[Sca-cooks] More on sapa/saba

Stefan li Rous StefanliRous at austin.rr.com
Tue Jun 22 00:45:18 PDT 2010

We have apparently discussed sapa/saba at least once before. In looking through the Florilegium, I found this following message in the grapes-msg file. I will be moving it to the new sapa-msg file, though.

Hauviette seems to be saying that boiling the fresh wine gets you defrutum, while letting it evaporate gets you sapa/saba/sabba, at least according to Platina. I'm not sure that the result would be much different between boiling the juice or letting it evaporate.

"Must" is filtered grape juice, correct? Not smushed grapes, which would also include the skin and flesh and other bits.

Would you consider sapa/saba/sabba to be a condiment? Or an ingredient?  I'm trying to decide where to put this new file in the Florilegium.


Date: Fri, 16 Jun 2000 09:37:55 EDT
From: ChannonM at aol.com
Subject: SC - Re: Poppa's mustard- mighty morphin cookers(daa da da, da da) LONG

>  Scully says that must is grape juice that has been boiled down until
>  syrupy.  He uses undiluted frozen grape juice concentrate for his
>  redactions.  This might be a good thing to use for cooks not using
>  alcohol.  It was either Pliny or Cato that tossed the sealed bottles of
>  must into the fish pond to keep them from spoiling, which also argues
>  that must was not fermented. 

Platina says on Grapes (Milham translation pg141)

Ex uva concocta in aheno sapa sit, ex puro et expresso musto in defrutariis 
vasis defrutum. Mustum enim decoctum defrutum vocatur, unde et defrutare 
mustum coqure diciums; sapa tamen defruti vice nonnumquam utimur in 
condiendis pomis ac piris

"Condensed grape is made from grapes boiled down in a pot, while condensed 
must is made from pure must which has been condensed in special defrutum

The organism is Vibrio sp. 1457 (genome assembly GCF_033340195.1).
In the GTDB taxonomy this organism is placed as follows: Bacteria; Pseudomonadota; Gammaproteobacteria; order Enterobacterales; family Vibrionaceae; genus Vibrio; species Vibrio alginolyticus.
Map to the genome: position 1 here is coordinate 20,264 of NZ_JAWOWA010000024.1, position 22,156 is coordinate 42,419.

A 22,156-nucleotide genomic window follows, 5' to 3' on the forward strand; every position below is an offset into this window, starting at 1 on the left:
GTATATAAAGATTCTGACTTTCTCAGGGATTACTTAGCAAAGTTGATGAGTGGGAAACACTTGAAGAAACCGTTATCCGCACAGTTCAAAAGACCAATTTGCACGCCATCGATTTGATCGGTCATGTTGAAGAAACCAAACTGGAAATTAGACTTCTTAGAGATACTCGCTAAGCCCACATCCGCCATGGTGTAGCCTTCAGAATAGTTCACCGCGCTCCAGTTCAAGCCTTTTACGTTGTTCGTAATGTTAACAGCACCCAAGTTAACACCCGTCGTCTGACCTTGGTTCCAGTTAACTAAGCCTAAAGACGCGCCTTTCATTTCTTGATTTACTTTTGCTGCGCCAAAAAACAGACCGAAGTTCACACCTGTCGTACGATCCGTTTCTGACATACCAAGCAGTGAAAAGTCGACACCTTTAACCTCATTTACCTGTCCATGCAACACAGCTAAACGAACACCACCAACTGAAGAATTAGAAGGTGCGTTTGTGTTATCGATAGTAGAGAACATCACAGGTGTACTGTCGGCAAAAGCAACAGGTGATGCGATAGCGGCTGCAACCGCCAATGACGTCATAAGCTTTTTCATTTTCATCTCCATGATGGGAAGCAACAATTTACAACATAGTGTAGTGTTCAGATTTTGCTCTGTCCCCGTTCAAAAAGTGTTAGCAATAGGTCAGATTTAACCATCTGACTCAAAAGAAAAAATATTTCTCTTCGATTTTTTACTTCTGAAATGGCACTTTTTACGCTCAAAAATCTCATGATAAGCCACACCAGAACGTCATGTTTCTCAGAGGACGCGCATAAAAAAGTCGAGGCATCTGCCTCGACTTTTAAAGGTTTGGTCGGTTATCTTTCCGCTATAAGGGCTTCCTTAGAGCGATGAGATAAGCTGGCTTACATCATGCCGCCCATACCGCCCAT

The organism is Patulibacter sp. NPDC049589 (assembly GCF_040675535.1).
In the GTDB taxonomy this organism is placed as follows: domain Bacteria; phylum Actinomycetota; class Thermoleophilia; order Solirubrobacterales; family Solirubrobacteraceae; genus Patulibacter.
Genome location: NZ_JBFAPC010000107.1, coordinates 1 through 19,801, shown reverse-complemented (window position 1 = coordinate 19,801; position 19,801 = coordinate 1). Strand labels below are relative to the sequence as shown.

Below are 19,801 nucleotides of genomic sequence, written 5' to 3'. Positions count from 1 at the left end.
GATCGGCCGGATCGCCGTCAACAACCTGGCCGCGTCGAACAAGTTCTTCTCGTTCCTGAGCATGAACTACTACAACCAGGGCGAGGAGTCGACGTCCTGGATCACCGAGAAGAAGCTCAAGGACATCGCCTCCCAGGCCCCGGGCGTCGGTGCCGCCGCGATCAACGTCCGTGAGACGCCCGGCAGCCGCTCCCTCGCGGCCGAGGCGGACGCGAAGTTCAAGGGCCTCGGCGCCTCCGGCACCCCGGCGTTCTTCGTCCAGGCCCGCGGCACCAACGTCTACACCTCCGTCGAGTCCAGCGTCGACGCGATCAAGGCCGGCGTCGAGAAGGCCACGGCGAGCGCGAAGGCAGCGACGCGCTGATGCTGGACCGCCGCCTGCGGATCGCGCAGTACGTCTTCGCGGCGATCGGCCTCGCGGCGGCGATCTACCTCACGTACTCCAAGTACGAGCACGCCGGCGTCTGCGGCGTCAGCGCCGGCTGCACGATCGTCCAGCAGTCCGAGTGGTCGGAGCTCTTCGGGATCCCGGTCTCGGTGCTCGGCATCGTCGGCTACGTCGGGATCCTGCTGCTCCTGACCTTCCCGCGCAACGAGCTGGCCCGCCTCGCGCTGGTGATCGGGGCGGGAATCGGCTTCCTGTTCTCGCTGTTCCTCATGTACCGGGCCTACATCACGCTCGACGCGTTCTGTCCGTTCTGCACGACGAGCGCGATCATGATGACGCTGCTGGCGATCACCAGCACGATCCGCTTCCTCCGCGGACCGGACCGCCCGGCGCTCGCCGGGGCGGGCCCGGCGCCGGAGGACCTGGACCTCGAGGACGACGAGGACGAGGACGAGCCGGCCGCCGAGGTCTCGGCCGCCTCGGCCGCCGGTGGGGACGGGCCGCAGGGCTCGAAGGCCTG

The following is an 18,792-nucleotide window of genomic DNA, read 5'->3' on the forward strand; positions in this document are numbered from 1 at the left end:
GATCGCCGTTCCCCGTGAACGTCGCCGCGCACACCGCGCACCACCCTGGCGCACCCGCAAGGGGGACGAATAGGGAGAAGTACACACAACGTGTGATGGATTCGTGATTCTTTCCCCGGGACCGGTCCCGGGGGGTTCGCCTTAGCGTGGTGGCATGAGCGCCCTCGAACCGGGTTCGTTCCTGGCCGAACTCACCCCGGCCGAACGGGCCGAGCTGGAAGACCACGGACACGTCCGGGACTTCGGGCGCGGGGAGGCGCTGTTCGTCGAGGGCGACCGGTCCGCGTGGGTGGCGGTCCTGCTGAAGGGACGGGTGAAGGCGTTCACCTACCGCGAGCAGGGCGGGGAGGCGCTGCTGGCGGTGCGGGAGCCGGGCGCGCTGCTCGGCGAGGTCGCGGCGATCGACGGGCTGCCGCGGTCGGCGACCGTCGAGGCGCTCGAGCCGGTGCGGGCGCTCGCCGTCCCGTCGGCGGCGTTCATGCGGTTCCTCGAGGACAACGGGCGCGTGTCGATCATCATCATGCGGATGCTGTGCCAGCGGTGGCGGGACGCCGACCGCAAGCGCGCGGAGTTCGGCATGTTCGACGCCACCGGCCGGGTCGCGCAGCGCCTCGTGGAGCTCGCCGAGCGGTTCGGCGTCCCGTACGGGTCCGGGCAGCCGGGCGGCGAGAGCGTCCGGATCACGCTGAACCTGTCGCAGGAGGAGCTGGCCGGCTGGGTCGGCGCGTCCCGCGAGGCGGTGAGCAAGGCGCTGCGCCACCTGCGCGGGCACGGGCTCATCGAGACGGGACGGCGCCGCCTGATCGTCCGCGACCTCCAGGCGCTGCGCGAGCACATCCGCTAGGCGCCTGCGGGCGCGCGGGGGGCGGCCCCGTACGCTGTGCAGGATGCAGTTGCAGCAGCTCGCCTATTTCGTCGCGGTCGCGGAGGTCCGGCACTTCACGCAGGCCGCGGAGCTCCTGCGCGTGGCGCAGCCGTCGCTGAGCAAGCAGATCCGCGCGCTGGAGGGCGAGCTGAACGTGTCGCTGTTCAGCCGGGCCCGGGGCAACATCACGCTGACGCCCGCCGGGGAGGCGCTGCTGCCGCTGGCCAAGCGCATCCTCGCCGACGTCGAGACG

jars. Cooked-down must is called defrutum, from which we call to cook down 
must defrutare, however in seasoning apples and pears we sometimes use 
condensed grape in place of condensed must"

The translation "condensed must is made from pure must" leads me to believe 
there are two different musts, one that has already been condensed, the other 
not. In the recipe for Red mustard(according to Milham) 

"Sinampim, passulas, sandalos, buccellas panis tostas, cinnami parum, aut 
seorsum aut simul contertito, cvel molito. Trita cum acresta aut aceto cumque 
modico sapae dissolvito, in patinasque per setaceum transagito. Hoc minu 
praedicto concalefacit, ac sitim movet, nec incommode nutrit."

They key phrase is;
"Trita cum acresta aut aceto cumque modico sapae dissolvito
"When it is ground, soak with verjuice or vinegar and a bit of must"

The original recipe does not contain the word defrutum but contains the word 
"sapae" which when doing some morphological research (sounds more impressive 
than saying I'm looking in a dictionary ;), the word sapa (in lewis and short 
dictionary) defined as "must, new wine boiled thick". This does not convince 
me though that the original did intend defrutum as Platina indicates it is 
evaporation and not boiling that reduces the liquid to make defrutum. 

All of the following words are similar in meaning to sapa, so we have alot to 
work with.
1 siraeum 
2 hepsema 
3 mustulentus 
4 musteus
5 sacrima 
6 cortinale 
7 carenum  
8 mustus 
9 protropum  
10 dolium 
11 vinalis 

Anyone else want to give this a shot? Maybe some of our Latin language 
people? I'm almost hopeless.


THLord Stefan li Rous    Barony of Bryn Gwlad    Kingdom of Ansteorra
   Mark S. Harris           Austin, Texas          StefanliRous at austin.rr.com
**** See Stefan's Florilegium files at:  http://www.florilegium.org ****

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